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A Day in the Life of a CEI Technician

Ever wondered what a construction engineering & inspection (CEI) technician does each day? One of our communications colleagues recently interviewed Patrick (Pat) Young, a CEI technician who has been with SSR for five years, to find out. Read along as he’s asked about his contributions to the project, what a typical day entails, and how he’s bringing value to the project.   


What role does a CEI technician perform?  

A CEI technician is the eyes and ears on site for a transportation construction project. We’re there daily to represent the owner, typically a DOT (department of transportation) or local municipality, ensuring that the contractors are building the project as it was designed. We observe, test, and approve the materials being used, confirming they are consistent with what was specified in the design. We measure and document the amount of material used to make sure the contractor is appropriately paid; we test the concrete and asphalt to ensure the mix design is consistent for the project’s duration; if there’s guardrail, pipe, or steel in a structure we will inspect the installation. 


What does a typical day look like? 

There’s no typical day for CEI work. The one constant is we’re on site, our trucks are our offices. Every project has different requirements, if it is a new road there are some environmental considerations when the land is being cleared and leveled; stretches of road with bridges require pouring a bridge deck; if there’s a sidewalk, we do a lot of testing. We can perform numerous tests or inspection on a given day – completing an EPSC inspection, testing concrete for bridges or sidewalks, testing a section of new asphalt, testing a stone base layer before asphalt is installed, inspecting storm pipe, answering questions from the contractor, or handling traffic issues. 

It’s not unusual for us to work overnight. There are many reasons a project would require night work, not limited to the task being completed can be done safer at night, traffic flow is lighter, temperatures are cooler for the concrete or the asphalt, or the impact of our work to the public will be minimized by doing the work at night.     


How many CEI technicians are typically on a project? 

That really depends on the size of the project, the length of the road. There’s always at least one CEI technician on site if construction workers are present. If there are multiple construction crews working, we might have more than one technician observing and testing.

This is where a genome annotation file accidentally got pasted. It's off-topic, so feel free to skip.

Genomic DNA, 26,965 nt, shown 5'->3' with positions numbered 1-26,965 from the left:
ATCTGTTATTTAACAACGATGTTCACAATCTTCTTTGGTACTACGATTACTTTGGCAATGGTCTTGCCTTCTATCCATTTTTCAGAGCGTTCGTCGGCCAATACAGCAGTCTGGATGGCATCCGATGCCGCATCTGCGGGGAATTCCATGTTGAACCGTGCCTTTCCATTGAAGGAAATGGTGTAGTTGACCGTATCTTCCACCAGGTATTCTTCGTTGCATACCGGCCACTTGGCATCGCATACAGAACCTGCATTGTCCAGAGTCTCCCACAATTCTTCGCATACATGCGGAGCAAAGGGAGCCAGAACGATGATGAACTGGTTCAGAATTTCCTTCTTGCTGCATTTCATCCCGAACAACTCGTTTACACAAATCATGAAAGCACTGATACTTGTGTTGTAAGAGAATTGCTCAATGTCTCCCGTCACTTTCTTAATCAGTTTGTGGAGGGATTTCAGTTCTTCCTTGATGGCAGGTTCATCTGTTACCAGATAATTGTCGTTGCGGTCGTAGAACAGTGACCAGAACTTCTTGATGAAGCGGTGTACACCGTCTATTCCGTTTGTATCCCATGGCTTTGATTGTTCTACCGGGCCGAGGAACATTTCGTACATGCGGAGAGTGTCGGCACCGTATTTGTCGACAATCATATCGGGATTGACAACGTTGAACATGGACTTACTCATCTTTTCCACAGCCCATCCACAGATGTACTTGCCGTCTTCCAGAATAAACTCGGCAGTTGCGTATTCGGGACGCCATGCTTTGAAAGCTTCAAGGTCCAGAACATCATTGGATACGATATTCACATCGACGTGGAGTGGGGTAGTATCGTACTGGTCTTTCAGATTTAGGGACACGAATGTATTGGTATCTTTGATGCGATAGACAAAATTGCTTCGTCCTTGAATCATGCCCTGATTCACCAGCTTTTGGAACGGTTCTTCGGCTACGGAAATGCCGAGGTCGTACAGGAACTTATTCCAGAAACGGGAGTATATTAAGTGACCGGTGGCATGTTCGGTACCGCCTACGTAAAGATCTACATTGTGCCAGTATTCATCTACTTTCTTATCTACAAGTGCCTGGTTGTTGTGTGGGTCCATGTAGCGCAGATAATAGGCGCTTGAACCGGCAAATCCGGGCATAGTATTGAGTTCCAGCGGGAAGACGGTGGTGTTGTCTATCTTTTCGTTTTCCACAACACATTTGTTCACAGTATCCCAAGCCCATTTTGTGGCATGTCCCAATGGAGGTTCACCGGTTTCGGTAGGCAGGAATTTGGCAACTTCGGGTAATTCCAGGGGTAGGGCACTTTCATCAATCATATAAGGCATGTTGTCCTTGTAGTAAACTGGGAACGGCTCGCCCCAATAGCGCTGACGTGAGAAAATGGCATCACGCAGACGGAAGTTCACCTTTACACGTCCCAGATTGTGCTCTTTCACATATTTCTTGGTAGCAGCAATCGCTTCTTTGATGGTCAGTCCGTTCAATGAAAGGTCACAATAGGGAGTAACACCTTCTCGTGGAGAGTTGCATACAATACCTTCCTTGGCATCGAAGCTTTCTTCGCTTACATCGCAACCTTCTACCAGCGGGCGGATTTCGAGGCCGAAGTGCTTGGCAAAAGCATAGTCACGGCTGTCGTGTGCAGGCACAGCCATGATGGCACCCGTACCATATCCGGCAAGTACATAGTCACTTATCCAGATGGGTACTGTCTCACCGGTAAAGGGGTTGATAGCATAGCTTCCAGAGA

What’s been your favorite project to work on?  

The Albert Gallatin Avenue / Hatten Track Road Extension project was one of my first with SSR. It was a great learning experience because it was a 1.77 mile section of brand-new road, and had three bridges. I experienced a lot through the duration of that project. We also had a great partner on the project that I enjoyed working with. 


Do you have any special training or certifications?  

I have several certifications that are required to do the testing and inspection. All CEI’s are ACI certified for concrete testing, we also have asphalt, soils, and aggregate certifications from TDOT.  Most of SSR’s CEI colleagues have a Level 1 EPSC inspection for erosion control and soil conservation. 

I’m also a licensed drone pilot; I’ll go out and fly various projects for documentation. I really enjoy this element of my job – getting to see the progress on so many different projects. The videos and photos can end up being used in future proposals, progress photos of a project for the project team, or for SSR’s marketing needs. 

As SSR’s radiation safety officer (RSO), I have administrative responsibilities for maintaining and securing our radiological equipment that is required for different tests. We have a nuclear density gauge that is used for a few tests, primarily verifying how compact the soil is before pouring asphalt, and it can also be used to test the density of the stone and dirt that is holding pipes in place. We use this to test whether the soil is consistent for the project’s entire length. As the RSO I am responsible for ensuring that the Nashville office is adhering to all the provisions in our nuclear license; mostly this is an administrative role to be certain we are handling the equipment safely and our people and the public is not over exposed to radiation from the equipment. The CEI’s that use the equipment in the field have training and certifications for the testing that is done. 


What advice do you have for someone starting out in CEI work? 

Understand that there’s a lot more people skills required than you think. The best thing I can tell you is to get out of the truck and talk to people, build relationships. It will make any difficult conversation you might need to have much easier. Things are constantly changing on a construction site and most issues can be resolved with simple communication, asking why they’re doing things a certain way. You must be open-minded that they might do things differently, but it is still meeting the standard. Everyone wants the project to be successful, building a relationship with the contractor can help make the process smoother.